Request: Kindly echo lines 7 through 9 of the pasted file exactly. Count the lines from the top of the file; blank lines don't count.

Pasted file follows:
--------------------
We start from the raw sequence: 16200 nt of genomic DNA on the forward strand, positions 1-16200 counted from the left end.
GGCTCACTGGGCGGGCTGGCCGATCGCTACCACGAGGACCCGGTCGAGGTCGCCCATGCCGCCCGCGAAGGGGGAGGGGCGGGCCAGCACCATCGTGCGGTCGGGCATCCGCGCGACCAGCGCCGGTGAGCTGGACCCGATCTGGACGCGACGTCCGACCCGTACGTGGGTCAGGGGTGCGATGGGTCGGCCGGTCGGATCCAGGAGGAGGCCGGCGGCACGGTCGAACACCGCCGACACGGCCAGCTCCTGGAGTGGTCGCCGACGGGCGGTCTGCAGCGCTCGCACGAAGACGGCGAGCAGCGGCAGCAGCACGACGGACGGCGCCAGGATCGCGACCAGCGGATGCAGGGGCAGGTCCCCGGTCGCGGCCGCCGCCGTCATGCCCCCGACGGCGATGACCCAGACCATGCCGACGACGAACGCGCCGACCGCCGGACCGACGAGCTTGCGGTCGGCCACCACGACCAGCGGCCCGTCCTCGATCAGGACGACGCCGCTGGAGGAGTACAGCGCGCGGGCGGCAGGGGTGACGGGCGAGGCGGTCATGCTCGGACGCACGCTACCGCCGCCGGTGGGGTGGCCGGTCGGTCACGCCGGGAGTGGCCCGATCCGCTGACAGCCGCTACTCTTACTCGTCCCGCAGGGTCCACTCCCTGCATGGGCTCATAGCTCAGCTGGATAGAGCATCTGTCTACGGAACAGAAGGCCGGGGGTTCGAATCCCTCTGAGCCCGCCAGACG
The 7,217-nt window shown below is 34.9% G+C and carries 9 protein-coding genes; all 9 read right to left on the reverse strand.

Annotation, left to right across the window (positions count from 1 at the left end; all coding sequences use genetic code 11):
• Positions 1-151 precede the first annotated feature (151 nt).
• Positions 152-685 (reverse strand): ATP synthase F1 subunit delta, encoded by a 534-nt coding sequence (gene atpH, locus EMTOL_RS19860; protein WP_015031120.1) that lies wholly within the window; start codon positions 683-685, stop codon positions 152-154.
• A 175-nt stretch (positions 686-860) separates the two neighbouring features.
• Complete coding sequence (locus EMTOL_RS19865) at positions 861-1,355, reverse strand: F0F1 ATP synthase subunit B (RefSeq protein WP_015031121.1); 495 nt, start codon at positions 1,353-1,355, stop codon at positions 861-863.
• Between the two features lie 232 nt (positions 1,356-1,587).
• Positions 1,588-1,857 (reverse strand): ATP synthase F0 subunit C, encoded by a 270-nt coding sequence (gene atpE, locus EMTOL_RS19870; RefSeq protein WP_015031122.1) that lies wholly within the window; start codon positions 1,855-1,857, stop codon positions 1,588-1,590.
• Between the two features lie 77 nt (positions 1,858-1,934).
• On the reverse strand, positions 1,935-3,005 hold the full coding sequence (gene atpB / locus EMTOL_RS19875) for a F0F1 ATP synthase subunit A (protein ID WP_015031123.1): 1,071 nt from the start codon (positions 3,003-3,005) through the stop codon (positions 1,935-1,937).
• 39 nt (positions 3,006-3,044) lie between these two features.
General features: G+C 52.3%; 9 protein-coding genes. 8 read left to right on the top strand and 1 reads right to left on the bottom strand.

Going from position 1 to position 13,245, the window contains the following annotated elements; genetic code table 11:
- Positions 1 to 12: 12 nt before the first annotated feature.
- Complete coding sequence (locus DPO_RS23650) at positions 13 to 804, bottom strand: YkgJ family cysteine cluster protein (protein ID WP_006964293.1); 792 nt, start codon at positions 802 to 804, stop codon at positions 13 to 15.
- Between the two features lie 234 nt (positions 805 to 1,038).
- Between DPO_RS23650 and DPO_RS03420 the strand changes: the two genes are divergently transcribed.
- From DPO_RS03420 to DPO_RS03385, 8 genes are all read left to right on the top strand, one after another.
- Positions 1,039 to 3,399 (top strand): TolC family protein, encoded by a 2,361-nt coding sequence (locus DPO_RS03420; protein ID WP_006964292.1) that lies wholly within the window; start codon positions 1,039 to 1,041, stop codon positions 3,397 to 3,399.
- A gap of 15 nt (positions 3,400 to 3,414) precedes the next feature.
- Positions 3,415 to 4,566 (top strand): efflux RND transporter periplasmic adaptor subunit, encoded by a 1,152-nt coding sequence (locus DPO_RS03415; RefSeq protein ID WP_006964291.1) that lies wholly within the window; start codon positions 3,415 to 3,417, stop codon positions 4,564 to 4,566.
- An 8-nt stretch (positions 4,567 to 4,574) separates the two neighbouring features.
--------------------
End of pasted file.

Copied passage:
• A 175-nt stretch (positions 686-860) separates the two neighbouring features.
• Complete coding sequence (locus EMTOL_RS19865) at positions 861-1,355, reverse strand: F0F1 ATP synthase subunit B (RefSeq protein WP_015031121.1); 495 nt, start codon at positions 1,353-1,355, stop codon at positions 861-863.
• Between the two features lie 232 nt (positions 1,356-1,587).